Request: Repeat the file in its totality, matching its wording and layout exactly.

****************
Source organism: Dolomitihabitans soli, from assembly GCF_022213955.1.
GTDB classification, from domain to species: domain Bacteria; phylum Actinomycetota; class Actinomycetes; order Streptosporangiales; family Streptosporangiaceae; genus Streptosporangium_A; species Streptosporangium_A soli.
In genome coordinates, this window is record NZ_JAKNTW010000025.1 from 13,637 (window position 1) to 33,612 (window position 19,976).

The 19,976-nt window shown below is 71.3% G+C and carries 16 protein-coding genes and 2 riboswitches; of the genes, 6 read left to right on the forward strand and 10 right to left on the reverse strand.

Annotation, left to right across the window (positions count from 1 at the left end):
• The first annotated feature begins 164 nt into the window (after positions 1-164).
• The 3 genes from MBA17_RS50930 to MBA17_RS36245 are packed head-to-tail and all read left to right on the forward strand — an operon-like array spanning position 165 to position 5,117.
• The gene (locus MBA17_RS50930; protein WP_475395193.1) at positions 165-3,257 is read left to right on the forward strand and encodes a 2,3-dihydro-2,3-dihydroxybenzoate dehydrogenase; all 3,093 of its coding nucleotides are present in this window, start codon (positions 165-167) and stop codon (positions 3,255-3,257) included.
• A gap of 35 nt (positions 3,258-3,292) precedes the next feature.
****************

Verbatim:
Source organism: Dolomitihabitans soli, from assembly GCF_022213955.1.
GTDB classification, from domain to species: domain Bacteria; phylum Actinomycetota; class Actinomycetes; order Streptosporangiales; family Streptosporangiaceae; genus Streptosporangium_A; species Streptosporangium_A soli.
In genome coordinates, this window is record NZ_JAKNTW010000025.1 from 13,637 (window position 1) to 33,612 (window position 19,976).

The 19,976-nt window shown below is 71.3% G+C and carries 16 protein-coding genes and 2 riboswitches; of the genes, 6 read left to right on the forward strand and 10 right to left on the reverse strand.

Annotation, left to right across the window (positions count from 1 at the left end):
• The first annotated feature begins 164 nt into the window (after positions 1-164).
• The 3 genes from MBA17_RS50930 to MBA17_RS36245 are packed head-to-tail and all read left to right on the forward strand — an operon-like array spanning position 165 to position 5,117.
• The gene (locus MBA17_RS50930; protein WP_475395193.1) at positions 165-3,257 is read left to right on the forward strand and encodes a 2,3-dihydro-2,3-dihydroxybenzoate dehydrogenase; all 3,093 of its coding nucleotides are present in this window, start codon (positions 165-167) and stop codon (positions 3,255-3,257) included.
• A gap of 35 nt (positions 3,258-3,292) precedes the next feature.